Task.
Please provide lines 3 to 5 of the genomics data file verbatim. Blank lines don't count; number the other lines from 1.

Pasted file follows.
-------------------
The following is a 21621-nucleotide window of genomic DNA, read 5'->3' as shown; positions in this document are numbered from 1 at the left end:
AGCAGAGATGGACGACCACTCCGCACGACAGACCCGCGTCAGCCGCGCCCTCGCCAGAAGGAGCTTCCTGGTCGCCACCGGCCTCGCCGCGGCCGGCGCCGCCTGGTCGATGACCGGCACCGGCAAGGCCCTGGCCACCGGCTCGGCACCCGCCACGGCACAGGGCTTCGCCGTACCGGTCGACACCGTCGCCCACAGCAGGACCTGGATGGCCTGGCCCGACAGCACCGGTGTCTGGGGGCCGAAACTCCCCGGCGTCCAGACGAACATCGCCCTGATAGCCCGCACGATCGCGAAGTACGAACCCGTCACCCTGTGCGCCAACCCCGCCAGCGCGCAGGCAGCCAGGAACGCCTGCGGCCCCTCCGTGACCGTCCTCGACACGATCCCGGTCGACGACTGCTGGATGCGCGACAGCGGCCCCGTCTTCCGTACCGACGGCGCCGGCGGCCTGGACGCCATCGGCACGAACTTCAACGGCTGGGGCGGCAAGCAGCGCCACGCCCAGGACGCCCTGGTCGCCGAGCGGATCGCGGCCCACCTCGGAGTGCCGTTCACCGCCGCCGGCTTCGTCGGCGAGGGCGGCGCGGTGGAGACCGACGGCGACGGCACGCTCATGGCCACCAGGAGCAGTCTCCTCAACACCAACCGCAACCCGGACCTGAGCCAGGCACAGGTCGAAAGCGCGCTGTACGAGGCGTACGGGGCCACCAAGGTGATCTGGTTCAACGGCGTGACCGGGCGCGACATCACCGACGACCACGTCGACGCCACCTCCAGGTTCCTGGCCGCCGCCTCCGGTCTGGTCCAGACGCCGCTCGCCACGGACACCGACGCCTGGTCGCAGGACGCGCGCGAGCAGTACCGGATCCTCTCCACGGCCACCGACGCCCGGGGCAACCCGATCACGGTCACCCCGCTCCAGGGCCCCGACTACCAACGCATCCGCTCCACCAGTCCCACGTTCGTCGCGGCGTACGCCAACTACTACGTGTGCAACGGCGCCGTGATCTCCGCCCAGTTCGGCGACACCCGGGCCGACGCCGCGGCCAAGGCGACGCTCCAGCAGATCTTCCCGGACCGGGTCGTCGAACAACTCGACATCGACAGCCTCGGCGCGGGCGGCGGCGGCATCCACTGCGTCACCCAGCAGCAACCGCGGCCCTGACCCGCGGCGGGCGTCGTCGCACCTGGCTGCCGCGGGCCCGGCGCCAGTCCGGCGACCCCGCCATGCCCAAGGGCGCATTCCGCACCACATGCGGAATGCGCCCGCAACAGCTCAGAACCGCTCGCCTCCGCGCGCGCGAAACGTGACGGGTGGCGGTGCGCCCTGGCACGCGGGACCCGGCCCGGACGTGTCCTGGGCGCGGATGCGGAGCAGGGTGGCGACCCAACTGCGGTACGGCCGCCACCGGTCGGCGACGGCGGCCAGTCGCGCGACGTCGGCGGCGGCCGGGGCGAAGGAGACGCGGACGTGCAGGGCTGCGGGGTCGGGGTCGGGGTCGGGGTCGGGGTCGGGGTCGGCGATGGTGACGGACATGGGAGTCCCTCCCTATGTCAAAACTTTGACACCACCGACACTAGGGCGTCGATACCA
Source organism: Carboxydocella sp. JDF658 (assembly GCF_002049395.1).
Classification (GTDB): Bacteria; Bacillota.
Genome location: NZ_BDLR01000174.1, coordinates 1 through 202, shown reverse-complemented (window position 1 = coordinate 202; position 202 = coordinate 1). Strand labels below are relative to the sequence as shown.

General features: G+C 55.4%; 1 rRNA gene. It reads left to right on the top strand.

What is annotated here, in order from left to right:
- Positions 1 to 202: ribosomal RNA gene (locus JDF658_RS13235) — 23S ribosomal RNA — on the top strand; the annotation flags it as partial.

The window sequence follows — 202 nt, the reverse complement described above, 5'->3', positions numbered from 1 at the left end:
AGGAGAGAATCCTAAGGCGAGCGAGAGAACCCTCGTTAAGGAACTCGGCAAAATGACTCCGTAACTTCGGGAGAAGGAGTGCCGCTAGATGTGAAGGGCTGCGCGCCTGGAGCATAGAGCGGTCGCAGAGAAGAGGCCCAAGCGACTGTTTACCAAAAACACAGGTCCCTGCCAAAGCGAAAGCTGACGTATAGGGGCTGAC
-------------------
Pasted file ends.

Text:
Source organism: Carboxydocella sp. JDF658 (assembly GCF_002049395.1).
Classification (GTDB): Bacteria; Bacillota.
Genome location: NZ_BDLR01000174.1, coordinates 1 through 202, shown reverse-complemented (window position 1 = coordinate 202; position 202 = coordinate 1). Strand labels below are relative to the sequence as shown.